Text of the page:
Building a strong intimate relationship in literature

Presenting once-taboo subjects to the religious community in a clear way

I AM FOR MY BELOVED  By David S. Ribner and Talli Y. Rosenbaum  Urim Publications  151 pages; $24.55 (photo credit: Courtesy)
I AM FOR MY BELOVED By David S. Ribner and Talli Y. Rosenbaum Urim Publications 151 pages; $24.55
(photo credit: Courtesy)
I Am for My Beloved, which focuses on married couples within the religiously observant community, is a book that is larger than itself. David Ribner and Talli Rosenbaum have found a way to discuss subjects that were once taboo and present them in a clear, direct and sensitive way to couples of all ages and religious orientations who want to enhance their intimate sexual relationships. 

The authors of I Am for My Beloved make a wonderful contribution to the literature on the meaning of the sexual relationship in marriage. They begin with a discussion of the meaning of intimacy and how it is understood within the marriage relationship. They also suggest ways to achieve intimacy in the context of a healthy sexual relationship.

Yet, even though the book is titled a “guide,” it is more than a how-to manual, providing discussion of the concepts underlying the suggestions offered for developing an intimate physical relationship with a spouse.

For example, the authors address the meaning of sexual communication, as well as what is involved in touching intimately. This is followed by a clear description of the physiology and anatomy of female and male sexual functioning. The clarity of their presentation enables the reader to feel comfortable with the subject and better understand the differences between male and female sexual functioning.

Following the discussion of the human body, the authors present a number of approaches to enhancing the sexual relationship, in the hopes that couples will achieve a high degree of intimacy. In a very sensitive way, they discuss sexual accessories, sexual positions, sexual fantasies and oral lovemaking – topics that are generally not addressed in the religious sector, even in the context of marriage. By discussing these issues, they are legitimating an open discussion of aspects of intimacy between a husband and wife within the observant community.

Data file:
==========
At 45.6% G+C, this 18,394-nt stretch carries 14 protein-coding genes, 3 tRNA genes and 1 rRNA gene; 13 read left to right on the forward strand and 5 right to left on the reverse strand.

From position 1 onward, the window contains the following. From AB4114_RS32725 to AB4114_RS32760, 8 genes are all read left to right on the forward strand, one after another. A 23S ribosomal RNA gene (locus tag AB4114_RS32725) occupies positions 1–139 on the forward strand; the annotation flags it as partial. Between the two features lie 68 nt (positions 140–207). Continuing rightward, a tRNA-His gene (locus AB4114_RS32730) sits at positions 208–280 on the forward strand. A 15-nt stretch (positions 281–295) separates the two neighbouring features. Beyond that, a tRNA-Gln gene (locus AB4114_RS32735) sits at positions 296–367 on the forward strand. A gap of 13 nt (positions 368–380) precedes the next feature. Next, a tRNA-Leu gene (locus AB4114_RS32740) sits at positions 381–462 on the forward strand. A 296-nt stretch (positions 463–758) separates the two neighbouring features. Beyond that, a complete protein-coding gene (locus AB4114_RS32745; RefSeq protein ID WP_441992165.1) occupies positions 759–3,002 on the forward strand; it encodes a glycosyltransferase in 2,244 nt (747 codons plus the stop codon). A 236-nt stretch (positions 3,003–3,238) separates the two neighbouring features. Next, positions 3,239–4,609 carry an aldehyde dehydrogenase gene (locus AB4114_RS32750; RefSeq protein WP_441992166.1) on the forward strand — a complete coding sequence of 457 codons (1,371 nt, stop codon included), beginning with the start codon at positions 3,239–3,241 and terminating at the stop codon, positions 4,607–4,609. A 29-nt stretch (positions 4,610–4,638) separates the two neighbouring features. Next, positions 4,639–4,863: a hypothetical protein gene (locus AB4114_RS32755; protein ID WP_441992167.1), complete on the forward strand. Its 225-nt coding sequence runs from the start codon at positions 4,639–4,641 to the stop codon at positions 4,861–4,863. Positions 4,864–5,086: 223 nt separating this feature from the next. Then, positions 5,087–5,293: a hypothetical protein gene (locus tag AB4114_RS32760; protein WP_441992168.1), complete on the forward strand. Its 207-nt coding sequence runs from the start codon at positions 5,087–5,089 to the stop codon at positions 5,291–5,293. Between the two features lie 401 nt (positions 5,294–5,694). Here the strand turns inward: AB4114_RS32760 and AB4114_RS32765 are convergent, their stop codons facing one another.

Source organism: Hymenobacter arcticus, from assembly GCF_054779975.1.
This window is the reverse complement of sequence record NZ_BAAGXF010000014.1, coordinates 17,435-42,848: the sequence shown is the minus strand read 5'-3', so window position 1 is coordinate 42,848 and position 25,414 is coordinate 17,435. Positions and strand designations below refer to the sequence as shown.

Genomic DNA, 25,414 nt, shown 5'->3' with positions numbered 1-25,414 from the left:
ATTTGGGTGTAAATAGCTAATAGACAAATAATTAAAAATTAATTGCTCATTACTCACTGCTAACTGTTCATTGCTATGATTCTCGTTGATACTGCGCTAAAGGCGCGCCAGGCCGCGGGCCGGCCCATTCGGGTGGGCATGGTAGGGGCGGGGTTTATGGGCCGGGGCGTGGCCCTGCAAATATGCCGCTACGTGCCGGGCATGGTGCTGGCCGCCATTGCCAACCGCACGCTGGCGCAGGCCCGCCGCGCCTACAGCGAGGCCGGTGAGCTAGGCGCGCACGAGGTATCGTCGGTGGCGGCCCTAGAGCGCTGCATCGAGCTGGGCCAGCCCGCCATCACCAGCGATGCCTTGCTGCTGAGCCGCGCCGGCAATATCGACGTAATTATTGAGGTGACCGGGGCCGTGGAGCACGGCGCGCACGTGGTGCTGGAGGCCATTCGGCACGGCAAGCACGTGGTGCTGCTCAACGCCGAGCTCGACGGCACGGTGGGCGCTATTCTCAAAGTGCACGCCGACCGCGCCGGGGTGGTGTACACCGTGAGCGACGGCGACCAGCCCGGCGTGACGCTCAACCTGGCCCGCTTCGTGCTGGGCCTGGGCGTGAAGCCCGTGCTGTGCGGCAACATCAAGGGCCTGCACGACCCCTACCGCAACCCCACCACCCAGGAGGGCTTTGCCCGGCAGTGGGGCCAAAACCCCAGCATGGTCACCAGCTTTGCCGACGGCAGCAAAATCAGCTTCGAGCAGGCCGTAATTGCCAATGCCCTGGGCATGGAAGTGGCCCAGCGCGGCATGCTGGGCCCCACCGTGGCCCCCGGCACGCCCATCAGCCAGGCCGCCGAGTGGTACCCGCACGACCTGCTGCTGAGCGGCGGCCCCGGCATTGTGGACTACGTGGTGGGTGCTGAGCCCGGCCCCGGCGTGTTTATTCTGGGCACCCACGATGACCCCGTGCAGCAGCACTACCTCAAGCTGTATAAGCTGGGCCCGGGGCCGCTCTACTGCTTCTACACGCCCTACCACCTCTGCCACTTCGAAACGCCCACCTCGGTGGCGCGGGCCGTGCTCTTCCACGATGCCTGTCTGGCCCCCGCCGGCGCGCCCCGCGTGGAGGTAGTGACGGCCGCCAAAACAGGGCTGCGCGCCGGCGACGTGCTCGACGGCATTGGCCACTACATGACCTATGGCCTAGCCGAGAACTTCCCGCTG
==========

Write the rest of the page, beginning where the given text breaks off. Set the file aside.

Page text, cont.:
In a later section of the book, they explore issues related to intimacy when partners experience sickness and ill health. Many people may feel too embarrassed to ask questions about their sex lives with their healthcare professionals. By raising these issues and exploring their implications, the authors let readers know that these concerns should be taken into consideration when they may incur health challenges.

In addition to the presentation and discussion of intimacy, the authors offer a number of personal vignettes – drawn from their professional practice and presented anonymously – that are very moving and illustrative of the challenges couples of all ages and life situations confront in their effort to build strong and meaningful intimate relationships. 

Although the book was written for an observant Jewish population, it has implications for a wider audience and should not be limited to religious Jews. I would also recommend that it not be labeled as “self-help” literature, and that medical and mental health professionals read it so they can become more informed and better sources of information and guidance to patients seeking their counsel. This is a book worth reading by everyone who is interested in building a satisfying and meaningful intimate relationship in marriage.

The writer is a retired lecturer from the Hebrew University of Jerusalem’s School of Social Work’s MA program in non-profit management.


By David S. Ribner and Talli Y. Rosenbaum

Urim Publications

151 pages; $24.55